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Barnes v The Scout Association, Court of Appeal, 21 December 2010

7 January 2011
The issues

Compensation Act – dangerous activities – social utility

The facts

The Claimant was a Boy Scout. He was a member of the 237th Castle Bromwich Scout Group.

On the 14th February 2001, when he was aged 13, he had an accident at a Scout meeting. The Scout Leader organised a game called “objects in the dark”. Ten blocks were set out in the hall That was one less than the number of boys in the hall. The 11 boys jogged around the outside of the hall. Half of the main lights were already turned off. At a given moment the remainder of the lights would be turned off, which was a signal for the boys to rush to the middle of the hall and grab a block. Whoever failed to grab a block would be eliminated. The next round would be played with 10 boys and 9 blocks. And so on.

On the evening in question, during one of the rounds, the Claimant accidentally collided with a bench by the East wall of the hall. His left shoulder and head hit the bench. He had pain and discomfort. When he was taken to Accident & Emergency two days later, medical staff found tenderness near the jaw but no neurological deficit. He had full movement of his left shoulder but a bruise on his arm. He recovered from the head injury within two weeks but the injury to the shoulder persisted. He resumed playing rugby two weeks after the accident but found the left shoulder painful when he tackled. Eventually he required physiotherapy but made a full recovery. He remained a member of the Scout group for a further two years after the accident. He was an active young man.

A claim was brought against the Scout Association claiming damages for personal injuries and alleging negligence. The matter came before the Judge, who found for the Claimant.

The Defendant Appealed.

The decision

It had been said that the Judge had fallen into error in that he had failed to consider or give appropriate weight to the social benefit of the kind of activity in which the Scout troop was engaged on the night of the accident. It was said that the Judge had fallen into this error because the cases of Bolton v Stone and Tomlinson v Congleton Borough Council had not been cited to him and in particular the dictum of Lord Hoffman in that case.

The Court disagreed. It was clear from his Judgment that the Judge had very clearly in mind the well established principle that the social value of an activity was a relevant consideration. He found that the purpose of turning off the lights was to add to the excitement – in other words, it did not add any other value to the activity. Turning off the lights the Judge had found added to the foreseeable risk of injury. This amounted to a breach of duty that had caused the Claimant’s accident.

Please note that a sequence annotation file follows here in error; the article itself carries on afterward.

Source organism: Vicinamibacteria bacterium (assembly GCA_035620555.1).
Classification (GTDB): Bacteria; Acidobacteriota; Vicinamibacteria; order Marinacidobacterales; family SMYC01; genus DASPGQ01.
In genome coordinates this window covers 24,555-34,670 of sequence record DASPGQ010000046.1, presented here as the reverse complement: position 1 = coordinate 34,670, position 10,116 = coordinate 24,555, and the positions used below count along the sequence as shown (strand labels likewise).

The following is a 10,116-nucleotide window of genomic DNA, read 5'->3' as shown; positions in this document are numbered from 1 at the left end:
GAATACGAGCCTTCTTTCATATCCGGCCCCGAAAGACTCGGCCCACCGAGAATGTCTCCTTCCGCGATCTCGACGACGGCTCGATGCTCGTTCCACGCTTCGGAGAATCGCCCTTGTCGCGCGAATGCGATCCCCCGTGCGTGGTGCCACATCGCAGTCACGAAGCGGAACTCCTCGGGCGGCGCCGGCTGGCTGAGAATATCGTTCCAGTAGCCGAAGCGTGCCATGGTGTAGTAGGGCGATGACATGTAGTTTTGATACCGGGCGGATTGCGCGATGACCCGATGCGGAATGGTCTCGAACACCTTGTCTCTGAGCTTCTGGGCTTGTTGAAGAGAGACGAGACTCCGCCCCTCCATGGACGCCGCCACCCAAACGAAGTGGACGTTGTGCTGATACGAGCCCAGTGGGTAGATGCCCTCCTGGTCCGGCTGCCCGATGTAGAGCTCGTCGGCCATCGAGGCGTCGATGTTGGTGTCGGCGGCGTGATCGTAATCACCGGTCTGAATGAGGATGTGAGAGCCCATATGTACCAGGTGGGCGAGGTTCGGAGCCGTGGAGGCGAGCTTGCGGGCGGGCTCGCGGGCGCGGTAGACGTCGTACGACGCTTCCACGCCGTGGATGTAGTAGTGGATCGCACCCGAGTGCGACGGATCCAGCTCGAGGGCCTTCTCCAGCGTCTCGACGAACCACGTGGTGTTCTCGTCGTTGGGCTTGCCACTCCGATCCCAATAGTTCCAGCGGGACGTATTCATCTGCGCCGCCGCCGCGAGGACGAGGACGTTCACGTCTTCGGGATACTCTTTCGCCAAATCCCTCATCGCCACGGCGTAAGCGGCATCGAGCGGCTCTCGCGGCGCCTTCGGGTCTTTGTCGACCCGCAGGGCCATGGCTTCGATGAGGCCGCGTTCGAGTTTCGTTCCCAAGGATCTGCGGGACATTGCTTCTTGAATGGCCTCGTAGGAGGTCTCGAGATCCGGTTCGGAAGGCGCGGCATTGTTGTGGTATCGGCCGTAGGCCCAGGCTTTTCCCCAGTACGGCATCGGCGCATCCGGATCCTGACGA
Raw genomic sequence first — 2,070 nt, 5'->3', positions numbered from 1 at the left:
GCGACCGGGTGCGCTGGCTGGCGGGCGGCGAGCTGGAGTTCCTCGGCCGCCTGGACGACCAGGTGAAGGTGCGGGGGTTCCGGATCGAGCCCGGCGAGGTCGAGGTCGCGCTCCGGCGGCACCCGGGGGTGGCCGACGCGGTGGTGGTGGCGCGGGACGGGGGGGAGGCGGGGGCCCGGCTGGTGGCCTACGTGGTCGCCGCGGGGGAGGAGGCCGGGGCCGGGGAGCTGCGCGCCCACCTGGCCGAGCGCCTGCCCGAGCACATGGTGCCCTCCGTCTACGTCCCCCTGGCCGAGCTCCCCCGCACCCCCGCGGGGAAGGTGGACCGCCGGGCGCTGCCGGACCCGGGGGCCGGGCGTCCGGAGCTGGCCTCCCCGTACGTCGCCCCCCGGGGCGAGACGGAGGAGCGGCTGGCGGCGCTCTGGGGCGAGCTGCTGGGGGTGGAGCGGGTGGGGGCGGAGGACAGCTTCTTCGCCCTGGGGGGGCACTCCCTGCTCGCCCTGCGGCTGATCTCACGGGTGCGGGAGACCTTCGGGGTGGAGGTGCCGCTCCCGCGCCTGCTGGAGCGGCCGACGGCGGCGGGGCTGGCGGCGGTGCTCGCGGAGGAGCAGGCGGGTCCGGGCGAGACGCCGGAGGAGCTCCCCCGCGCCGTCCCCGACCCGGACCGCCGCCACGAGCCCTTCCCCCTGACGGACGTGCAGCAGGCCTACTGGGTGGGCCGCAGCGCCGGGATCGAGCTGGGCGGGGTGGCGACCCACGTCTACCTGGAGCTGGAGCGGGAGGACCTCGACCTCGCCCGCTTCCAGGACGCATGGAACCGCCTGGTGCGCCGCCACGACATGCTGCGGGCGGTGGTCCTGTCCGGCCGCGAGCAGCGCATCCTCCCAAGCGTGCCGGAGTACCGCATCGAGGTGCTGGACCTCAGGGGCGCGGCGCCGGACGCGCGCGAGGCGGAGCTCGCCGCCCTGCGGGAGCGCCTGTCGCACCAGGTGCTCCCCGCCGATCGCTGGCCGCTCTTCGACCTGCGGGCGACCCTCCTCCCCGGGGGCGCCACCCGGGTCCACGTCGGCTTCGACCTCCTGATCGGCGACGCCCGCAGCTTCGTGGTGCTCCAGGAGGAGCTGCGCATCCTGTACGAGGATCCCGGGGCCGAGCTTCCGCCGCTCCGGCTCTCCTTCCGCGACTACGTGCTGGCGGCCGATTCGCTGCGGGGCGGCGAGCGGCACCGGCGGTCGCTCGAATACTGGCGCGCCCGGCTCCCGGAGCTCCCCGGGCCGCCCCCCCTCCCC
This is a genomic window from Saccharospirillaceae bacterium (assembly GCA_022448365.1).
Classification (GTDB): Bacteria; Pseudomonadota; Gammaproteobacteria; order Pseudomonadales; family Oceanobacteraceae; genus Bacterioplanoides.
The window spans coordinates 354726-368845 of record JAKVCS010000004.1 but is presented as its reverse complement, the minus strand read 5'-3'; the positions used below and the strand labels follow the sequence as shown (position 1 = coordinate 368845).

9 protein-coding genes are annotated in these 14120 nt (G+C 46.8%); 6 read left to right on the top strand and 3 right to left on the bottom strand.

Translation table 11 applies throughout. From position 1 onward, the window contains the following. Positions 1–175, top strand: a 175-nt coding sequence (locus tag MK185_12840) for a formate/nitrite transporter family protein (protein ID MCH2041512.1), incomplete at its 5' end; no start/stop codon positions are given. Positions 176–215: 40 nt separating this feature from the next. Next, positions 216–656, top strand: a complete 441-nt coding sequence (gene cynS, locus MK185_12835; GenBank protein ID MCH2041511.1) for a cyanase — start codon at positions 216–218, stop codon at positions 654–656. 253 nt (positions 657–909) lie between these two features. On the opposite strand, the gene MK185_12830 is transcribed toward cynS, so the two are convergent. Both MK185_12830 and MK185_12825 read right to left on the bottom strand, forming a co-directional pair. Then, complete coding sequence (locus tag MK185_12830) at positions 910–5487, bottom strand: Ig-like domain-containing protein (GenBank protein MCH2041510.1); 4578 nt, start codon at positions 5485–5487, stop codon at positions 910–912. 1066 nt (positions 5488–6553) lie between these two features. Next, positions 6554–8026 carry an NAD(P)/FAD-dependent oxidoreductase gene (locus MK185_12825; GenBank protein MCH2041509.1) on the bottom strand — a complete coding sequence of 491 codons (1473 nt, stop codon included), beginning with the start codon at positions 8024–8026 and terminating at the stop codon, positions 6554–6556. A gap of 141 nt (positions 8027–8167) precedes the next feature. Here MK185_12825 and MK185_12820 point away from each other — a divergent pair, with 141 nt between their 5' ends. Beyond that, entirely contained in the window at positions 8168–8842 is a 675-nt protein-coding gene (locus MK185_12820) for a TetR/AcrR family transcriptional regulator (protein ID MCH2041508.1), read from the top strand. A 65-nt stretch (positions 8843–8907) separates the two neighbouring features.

The social value of a particular activity had to be taken into account in assessing whether the activity was reasonably safe. It was accepted that scouting activities would often properly include an element of risk. It was common ground that the game played in the light was reasonably safe. The Judge had been entitled to find that playing the game in the dark increased the risks. It was common ground that the game had social value. However, the Judge was bound to form the view that the particular justification for playing the game in the dark was only that it added excitement and no other social or educative value, but that playing it in the dark significantly increased the risk of injury. Although the Judge did not expressly refer to his consideration of social value, it was clear that on his Judgment as a whole that he had considered that factor.

Appeal dismissed.

Comments

The first and leading Judgment of Lord Justice Jackson is a dissenting Judgment. Even so, it is worth reading for his views with regard to the importance (in accordance with Tomlinson) of the Court carrying out a proper evaluation of the relevant factors in deciding whether the Defendant exercised reasonable care. Those factors, according to Lord Hoffman in Tomlinson, were not only the likelihood that someone might be injured and the seriousness of the injury, but also the social value of the activity which gave rise to the risk and the cost of preventative measures. Lord Justice Jackson in his dissenting Judgment took the view that it could not possibly be said that the increased risks of playing the game in the dark outweighed the social benefit of the activity. “Children and teenagers have played games with an element of risk, including games in the dark, since time immemorial”. He also noted that it was not the function of the law of tort to “eliminate every iota of risk or to stamp out socially desirable activities”. Although the principles were now enshrined in Section 1 of the Compensation Act 2006, the principle had always been part of the common law.

Lord Justice Ward’s Judgment is also worth reading, not least for its individualistic and elegant tone. However, although he noted that he found it “uncommonly difficult” to reach a confident Judgment, on balance he found himself persuaded by Lady Justice Smith – who it should be noted in her Judgment agreed with much of the Judgment of Lord Justice Jackson and in particular with his general statement about the function of the law of tort.

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The content on this page is provided for the purposes of general interest and information. It contains only brief summaries of aspects of the subject matter and does not provide comprehensive statements of the law. It does not constitute legal advice and does not provide a substitute for it.

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